The online American Indian Film Gallery, a collection of vintage motion pictures that cover the Native American experience, has recently posted its 400th film. “I had all of these wonderful historical movies, and nobody ever made a documentary using the footage,” said founder and curator J. Fred MacDonald. “So I put it all online for free. These are historical documents, for good or bad. They have to be collected and made available for people to understand history.” MacDonald commented on some of his favorites.
1) Before the White Man Came: “This is a unique feature film, a Western starring only Crow and Northern Cheyenne actors. Filmed in Montana in 1918, it tells the story of a young couple from rival tribes. The fact that all cast members are Indians is stunning, and the fact that that the young brave and his love interest are handsome, honorable people produces a realistic humanity seldom seen in American commercial films. Unfortunately, this motion picture did not open the way for honest representations of American Indians. Originally a silent movie, it was re-released in the 1930s with explanatory narration and a musical soundtrack. This is the version found on the American Indian Film Gallery.”
2) “Maria Tallchief Dances”: “Here are segments from the Pabst Christmas Special that aired on CBS television network on Christmas eve in 1952. Maria Tallchief, daughter of an Osage chief, was among the most acclaimed ballerinas produced in the Unted States. In these excerpts the viewer encounters her flawless dancing and even singing as part of an all-star cast bringing Christmas greetings to all Americans.”
3) “El Navajo”: “The Santa Fe Railroad made several promotional films in the 1940s and 1950s intended to attract tourists to come to Indian country in New Mexico and Arizona—an area served by Santa Fe. ‘El Navajo’ is the best of the Santa Fe movies. This excellent production from 1945 offers a colorful tour of Navajo country in Monument Valley. But more than an appeal to tourism, the movie is a colorful ethnographic study. It is an informative examination of the conditions of Navajo existence at mid-century.”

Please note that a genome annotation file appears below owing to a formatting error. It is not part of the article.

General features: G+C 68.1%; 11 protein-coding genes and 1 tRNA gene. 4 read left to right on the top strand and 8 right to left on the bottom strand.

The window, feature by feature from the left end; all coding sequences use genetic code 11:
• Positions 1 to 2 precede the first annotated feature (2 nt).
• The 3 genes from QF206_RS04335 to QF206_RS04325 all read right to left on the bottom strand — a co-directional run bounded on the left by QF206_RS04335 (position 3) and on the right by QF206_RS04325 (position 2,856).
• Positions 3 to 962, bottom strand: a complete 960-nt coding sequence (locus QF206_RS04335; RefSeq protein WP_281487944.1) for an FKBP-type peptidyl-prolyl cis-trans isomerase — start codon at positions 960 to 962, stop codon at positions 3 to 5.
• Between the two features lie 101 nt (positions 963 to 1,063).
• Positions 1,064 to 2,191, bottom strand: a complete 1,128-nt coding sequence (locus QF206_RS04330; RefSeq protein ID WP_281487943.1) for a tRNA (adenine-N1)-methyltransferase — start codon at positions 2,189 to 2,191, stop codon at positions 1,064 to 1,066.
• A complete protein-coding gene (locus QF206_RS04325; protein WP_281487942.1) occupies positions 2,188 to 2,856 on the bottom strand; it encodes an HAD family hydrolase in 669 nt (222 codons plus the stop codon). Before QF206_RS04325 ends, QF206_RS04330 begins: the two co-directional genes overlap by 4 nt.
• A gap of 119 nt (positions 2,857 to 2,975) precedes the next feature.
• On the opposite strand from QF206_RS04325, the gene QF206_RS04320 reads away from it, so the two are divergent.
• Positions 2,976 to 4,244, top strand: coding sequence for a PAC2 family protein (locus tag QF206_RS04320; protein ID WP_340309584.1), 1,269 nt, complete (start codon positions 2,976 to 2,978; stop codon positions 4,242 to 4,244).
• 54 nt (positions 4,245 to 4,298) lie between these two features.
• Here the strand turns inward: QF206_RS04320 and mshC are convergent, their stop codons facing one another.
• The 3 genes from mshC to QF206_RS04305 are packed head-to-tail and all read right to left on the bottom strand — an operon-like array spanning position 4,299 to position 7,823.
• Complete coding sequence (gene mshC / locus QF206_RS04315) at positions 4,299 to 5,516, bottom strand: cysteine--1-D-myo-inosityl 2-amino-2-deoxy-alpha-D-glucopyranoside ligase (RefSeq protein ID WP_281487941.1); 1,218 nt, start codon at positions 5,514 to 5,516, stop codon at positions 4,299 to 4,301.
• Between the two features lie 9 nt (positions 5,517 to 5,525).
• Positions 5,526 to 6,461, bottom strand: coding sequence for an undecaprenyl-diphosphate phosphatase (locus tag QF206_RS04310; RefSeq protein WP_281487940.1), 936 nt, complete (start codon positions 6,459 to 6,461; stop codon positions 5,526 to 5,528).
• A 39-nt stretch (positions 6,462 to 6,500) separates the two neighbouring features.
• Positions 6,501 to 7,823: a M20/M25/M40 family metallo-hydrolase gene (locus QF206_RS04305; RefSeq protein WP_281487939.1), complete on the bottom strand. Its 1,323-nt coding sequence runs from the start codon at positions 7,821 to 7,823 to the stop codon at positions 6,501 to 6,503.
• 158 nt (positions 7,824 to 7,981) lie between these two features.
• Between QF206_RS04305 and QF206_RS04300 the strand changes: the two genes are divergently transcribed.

4) “Injun Talk”: “Despite its derogatory title, this is an informative film that explores the sign language employed by plains Indians in earlier times. This Technicolor short film features cowboy actor and former Indian agent Tim McCoy, plus a Blackfeet chief who demonstrates the manner in which elaborate communication occurred between people from different tribes who spoke different languages.”
5) “Always Kickin'”: “This is a short comedy from 1932 in which Jim Thorpe (Sac and Fox), the greatest athlete of the 20th century, plays an important speaking role. Thorpe is celebrated in the film for his football accomplishments. He portrays himself as a kicking coach for a college team. Remarkably, he actually offers pointers on how to execute a drop kick, then demonstrates the proper form. This is perhaps the only film in which Jim Thorpe was able to play himself as an admirable athlete.”
6) “Golden State Gourd Society”: “These news outtakes are from a Los Angeles TV report on off-reservation Indians who gather regularly to renew friendships as well as sing and dance, particularly the Gourd Dance derived from the Kiowas of Oklahoma. There is much happiness in this footage. Indian drummers and dancers abound. Generations of family members and friends share the experience. And Society members speak eagerly about the Gourd Society. The footage presents an excellent image of people socializing while working to preserve tribal cultures.”